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Authorised Professional Practice

This page is from APP, the official source of professional practice for policing.

First published
Written by College of Policing
Civil emergencies
8 mins read

Civil emergencies response is based on consequence management. The capability and capacity to respond is based on the anticipated requirements identified through a robust planning process with partners.

The Civil Contingencies Act 2004 (CCA) places a duty on Category 1 responders to work together to plan and prepare for civil emergencies.

Planning is necessary to understand the requirement of the response and how the response will be delivered. Planning takes place through a local resilience forum (LRF).

Local resilience forums

Planning is done through an LRF. The LRF is a multi-agency partnership comprising Category 1 responders, supported by Category 2 responders, and includes partners such as the military and voluntary sector.

The LRF is not a legal entity. The CCA, however, provides that responders, through the LRF, have a collective responsibility to plan, prepare and communicate in a multi-agency environment.

The purpose of the LRF is to ensure effective delivery of those duties under the CCA that need to be developed in a multi-agency environment, and individually as a Category 1 responder.

National and Community Risk Assessment

The United Kingdom has a world-leading national approach to resilience and emergency response. Our ability to mitigate, respond to, and recover from significant events is vital to protect our people, values and way of life. Robust, evidence-led risk assessment underpins everything we do and enables contingency planning at all levels.

The National Security Risk Assessment (NSRA) assesses the key risks that could potentially damage the safety or security of the UK or our interests, both domestically and overseas. It also draws out the consequences in the event of such scenarios occurring. This makes the NSRA an effective tool that can be used at all levels of government to drive risk management, and as an essential part of the way that we approach national security.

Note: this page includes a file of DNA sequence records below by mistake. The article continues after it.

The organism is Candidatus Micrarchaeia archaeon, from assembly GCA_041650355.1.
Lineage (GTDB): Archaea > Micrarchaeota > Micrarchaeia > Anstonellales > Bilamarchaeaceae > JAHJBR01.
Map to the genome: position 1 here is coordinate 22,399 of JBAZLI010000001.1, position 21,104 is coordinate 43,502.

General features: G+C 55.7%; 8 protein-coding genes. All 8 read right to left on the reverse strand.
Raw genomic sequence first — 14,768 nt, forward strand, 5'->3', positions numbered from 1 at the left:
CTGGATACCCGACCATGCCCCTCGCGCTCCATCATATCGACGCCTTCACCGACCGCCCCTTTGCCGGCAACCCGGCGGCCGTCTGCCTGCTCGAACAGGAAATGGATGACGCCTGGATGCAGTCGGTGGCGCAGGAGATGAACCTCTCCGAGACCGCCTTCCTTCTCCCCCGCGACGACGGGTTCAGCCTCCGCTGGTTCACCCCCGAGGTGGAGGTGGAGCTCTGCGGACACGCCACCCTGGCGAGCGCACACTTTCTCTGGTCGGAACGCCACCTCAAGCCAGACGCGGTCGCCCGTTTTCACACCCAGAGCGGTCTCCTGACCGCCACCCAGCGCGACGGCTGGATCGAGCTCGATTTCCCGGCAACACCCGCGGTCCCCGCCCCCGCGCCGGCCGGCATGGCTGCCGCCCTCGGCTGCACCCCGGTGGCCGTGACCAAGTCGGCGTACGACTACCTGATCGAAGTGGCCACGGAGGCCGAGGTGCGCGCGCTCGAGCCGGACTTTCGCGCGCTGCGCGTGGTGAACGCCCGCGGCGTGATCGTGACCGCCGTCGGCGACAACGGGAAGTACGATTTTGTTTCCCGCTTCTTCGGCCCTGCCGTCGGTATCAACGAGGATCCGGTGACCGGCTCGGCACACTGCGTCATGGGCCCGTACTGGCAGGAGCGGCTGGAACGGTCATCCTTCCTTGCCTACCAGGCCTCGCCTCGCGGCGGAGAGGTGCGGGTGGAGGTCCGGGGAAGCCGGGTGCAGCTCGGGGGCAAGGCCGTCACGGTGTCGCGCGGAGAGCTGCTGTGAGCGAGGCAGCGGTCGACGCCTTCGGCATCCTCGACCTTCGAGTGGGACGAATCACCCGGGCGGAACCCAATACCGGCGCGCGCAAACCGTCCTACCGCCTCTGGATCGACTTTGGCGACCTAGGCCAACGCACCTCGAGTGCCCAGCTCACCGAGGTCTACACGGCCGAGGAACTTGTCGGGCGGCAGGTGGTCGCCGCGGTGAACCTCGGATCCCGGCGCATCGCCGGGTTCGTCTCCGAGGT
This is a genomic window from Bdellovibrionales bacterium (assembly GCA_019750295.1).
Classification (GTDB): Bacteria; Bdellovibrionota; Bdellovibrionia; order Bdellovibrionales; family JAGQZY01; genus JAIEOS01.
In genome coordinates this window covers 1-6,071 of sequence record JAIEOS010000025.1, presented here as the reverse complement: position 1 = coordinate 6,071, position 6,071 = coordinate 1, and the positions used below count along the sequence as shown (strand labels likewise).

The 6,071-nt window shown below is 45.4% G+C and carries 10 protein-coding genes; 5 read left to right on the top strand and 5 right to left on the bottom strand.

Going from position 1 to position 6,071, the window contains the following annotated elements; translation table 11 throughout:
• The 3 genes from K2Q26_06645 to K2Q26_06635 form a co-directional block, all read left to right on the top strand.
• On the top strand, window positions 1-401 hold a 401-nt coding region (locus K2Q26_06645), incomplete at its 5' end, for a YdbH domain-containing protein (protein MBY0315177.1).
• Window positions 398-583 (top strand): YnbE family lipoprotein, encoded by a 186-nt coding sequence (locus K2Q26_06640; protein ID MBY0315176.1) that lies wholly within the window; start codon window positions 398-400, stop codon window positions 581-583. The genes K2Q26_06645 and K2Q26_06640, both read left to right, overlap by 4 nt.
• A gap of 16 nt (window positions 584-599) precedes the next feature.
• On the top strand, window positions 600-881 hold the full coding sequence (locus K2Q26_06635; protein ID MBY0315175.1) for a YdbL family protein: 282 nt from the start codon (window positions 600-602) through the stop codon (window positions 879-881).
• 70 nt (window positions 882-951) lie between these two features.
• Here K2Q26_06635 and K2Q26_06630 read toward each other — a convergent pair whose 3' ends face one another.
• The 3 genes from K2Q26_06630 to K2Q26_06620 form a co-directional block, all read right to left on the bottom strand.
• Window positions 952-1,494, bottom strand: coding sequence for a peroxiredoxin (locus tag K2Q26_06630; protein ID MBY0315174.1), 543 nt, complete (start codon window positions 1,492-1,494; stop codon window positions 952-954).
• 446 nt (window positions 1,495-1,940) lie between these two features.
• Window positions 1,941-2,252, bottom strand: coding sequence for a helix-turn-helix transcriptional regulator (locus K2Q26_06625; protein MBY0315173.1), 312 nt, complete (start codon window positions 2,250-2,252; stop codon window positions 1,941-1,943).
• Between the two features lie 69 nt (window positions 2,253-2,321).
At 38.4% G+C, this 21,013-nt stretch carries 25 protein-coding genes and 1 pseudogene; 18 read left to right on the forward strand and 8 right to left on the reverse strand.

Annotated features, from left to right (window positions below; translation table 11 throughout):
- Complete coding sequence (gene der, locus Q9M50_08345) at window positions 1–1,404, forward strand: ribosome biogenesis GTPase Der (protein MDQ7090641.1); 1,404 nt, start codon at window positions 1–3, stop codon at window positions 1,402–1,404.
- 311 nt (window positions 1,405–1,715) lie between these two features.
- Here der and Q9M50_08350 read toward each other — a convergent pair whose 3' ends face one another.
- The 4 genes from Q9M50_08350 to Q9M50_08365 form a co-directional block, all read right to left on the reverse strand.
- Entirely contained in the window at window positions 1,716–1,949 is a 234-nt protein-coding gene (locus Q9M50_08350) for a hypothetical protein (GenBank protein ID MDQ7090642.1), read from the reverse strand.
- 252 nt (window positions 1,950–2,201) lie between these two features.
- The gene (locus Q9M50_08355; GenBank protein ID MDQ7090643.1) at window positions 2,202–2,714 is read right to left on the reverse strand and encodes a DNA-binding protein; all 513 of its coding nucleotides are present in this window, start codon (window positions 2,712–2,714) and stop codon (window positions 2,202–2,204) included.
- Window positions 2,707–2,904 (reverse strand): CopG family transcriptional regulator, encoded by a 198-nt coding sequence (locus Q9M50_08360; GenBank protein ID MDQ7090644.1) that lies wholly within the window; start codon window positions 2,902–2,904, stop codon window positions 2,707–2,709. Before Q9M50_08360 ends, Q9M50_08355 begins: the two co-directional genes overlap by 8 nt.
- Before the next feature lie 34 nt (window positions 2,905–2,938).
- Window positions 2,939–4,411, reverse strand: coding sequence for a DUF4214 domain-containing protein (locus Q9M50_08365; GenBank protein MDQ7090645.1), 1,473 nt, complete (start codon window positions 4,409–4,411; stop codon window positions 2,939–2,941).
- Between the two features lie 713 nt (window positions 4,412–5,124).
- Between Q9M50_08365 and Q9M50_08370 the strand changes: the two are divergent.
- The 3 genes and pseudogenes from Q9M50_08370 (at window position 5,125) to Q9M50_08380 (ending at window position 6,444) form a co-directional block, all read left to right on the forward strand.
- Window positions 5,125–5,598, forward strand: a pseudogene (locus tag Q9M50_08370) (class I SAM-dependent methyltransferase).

For further information see:

  • Cabinet Office overview of LRFs Cabinet Office guidance on the role of LRFs
  • Cabinet Office guidance on local responder risk assessment duty

Risk register

The risk register is produced by Category 1 responders through the LRF.

The risk register is an agreed position on the risks affecting a local area, and sets the planning and resourcing priorities required to prepare for those risks. Cooperation is required to maintain the risk register.

The risk register enables each Category 1 responder to:

  • be fully informed of the risks of emergency in their area
  • benefit from the range of views on risk of their LRF partners
  • identify the main local emergency plans and capabilities that appear to be needed across all the responders
  • decide which of the plans and capabilities should properly fit within the remit of the responder and be their responsibility
  • know which of their LRF partners acknowledges responsibility for developing plans and capabilities against the various risks

Specific plans

LRF members should consider the high-risk areas identified in the risk register and draw up specific plans for responding to those risks. Examples include:

  • pandemics
  • terrorism
  • transport accidents
  • flooding
  • chemical spills
  • nuclear accidents

Responding to a pandemic

For operational guidance, briefing papers and training material, please see the COVID-19 page on the Civil Contingencies section of Knowledge Hub.

Notifiable animal diseases

Exotic notifiable animal disease outbreaks can have public health, economic and social impacts in the affected livestock or non-commercial animal sector. These outbreaks can also have wider industry, trade and community consequences. Contingency planning helps to maintain the good health of farmed, non-commercial animals and the livestock industry.

The risk of an incursion of exotic notifiable animal disease in the UK remains ever-present. It is important that we all maintain the highest levels of vigilance and continue to build on our existing high level of preparedness.

Outbreaks of exotic disease present a significant threat to farming, rural communities, animal keepers and the economy. We all have a shared interest in a rapid and effective response. This limits the potential spread of disease and ensures that those parts of the UK that can show they are free from disease can be recognised at the earliest opportunity.

In the event of an exotic notifiable disease outbreak in animals, there will be a coordinated approach to disease control and eradication, with close working between each country’s administration, operational partners and stakeholders.